Physiological and ecological variables measured at the high and low pCO2 reef sections, supplement to: Fabricius, Katharina Elisabeth; Langdon, Chris; Uthicke, Sven; Humphrey, Craig; Noonan, Sam; De'ath, Glenn; Okazaki, Remy; Muehllehner, Nancy; Glas, Martin S; Lough, Janice M (2011): Losers and winners in coral reefs acclimatized to elevated carbon dioxide concentrations. Nature Climate Change, 1(3), 165-169

Katharina Elisabeth Fabricius, Chris Langdon, Sven Uthicke, Craig Humphrey, Sam Noonan, Glenn De'ath, Remy Okazaki, Nancy Muehllehner, Martin S Glas & Janice M Lough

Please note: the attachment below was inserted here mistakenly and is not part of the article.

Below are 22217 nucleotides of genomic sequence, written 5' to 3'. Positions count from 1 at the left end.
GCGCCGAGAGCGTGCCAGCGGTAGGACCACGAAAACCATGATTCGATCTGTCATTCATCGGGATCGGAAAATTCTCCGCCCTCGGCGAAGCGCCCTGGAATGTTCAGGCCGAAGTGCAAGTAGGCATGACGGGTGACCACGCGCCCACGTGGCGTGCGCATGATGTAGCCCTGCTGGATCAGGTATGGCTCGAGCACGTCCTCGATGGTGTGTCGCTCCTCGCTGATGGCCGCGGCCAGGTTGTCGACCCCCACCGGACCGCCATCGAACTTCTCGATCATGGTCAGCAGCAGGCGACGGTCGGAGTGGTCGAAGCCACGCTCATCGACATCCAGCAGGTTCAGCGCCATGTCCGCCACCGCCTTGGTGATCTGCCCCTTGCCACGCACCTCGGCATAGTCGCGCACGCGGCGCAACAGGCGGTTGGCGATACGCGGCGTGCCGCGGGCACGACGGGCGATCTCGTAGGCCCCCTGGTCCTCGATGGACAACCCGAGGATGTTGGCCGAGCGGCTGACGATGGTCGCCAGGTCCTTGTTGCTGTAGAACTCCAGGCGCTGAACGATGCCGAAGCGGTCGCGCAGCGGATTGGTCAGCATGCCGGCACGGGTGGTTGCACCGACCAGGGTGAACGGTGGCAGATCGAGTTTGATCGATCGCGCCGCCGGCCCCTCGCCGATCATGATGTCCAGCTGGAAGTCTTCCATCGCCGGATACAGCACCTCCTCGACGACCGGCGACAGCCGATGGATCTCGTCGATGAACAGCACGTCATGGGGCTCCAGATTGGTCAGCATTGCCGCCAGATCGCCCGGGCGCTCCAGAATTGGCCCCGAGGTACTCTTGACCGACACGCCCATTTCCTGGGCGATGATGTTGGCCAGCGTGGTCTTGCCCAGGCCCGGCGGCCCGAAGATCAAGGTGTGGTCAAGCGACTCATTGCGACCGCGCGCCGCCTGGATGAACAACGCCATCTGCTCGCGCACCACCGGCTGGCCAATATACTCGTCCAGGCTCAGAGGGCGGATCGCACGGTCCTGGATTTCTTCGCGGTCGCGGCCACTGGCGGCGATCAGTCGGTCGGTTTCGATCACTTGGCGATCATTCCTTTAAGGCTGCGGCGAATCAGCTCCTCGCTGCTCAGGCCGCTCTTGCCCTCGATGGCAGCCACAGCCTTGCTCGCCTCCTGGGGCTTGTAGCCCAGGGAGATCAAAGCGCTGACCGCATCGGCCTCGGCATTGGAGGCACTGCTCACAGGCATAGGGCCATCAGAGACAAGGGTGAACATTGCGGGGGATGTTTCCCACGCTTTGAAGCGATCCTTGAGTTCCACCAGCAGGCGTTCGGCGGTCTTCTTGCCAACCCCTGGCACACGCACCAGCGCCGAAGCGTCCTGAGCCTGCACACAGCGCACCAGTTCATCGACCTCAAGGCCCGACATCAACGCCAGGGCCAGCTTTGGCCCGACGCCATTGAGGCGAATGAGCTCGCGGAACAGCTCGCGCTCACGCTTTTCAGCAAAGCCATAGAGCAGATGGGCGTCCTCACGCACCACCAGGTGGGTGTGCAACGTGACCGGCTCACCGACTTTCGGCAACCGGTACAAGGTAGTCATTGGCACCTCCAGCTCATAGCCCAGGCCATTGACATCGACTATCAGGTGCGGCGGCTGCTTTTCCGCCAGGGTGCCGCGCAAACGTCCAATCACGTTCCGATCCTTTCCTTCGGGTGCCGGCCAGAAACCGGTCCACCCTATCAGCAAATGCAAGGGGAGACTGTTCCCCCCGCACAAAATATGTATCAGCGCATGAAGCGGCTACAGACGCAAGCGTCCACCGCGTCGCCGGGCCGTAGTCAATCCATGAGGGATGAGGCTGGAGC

Experiments have shown that ocean acidification due to rising atmospheric carbon dioxide concentrations has deleterious effects on the performance of many marine organisms. However, few empirical or modelling studies have addressed the long-term consequences of ocean acidification for marine ecosystems. Here we show that as pH declines from 8.1 to 7.8 (the change expected if atmospheric carbon dioxide concentrations increase from 390 to 750 ppm, consistent with some scenarios for the end of this century)...
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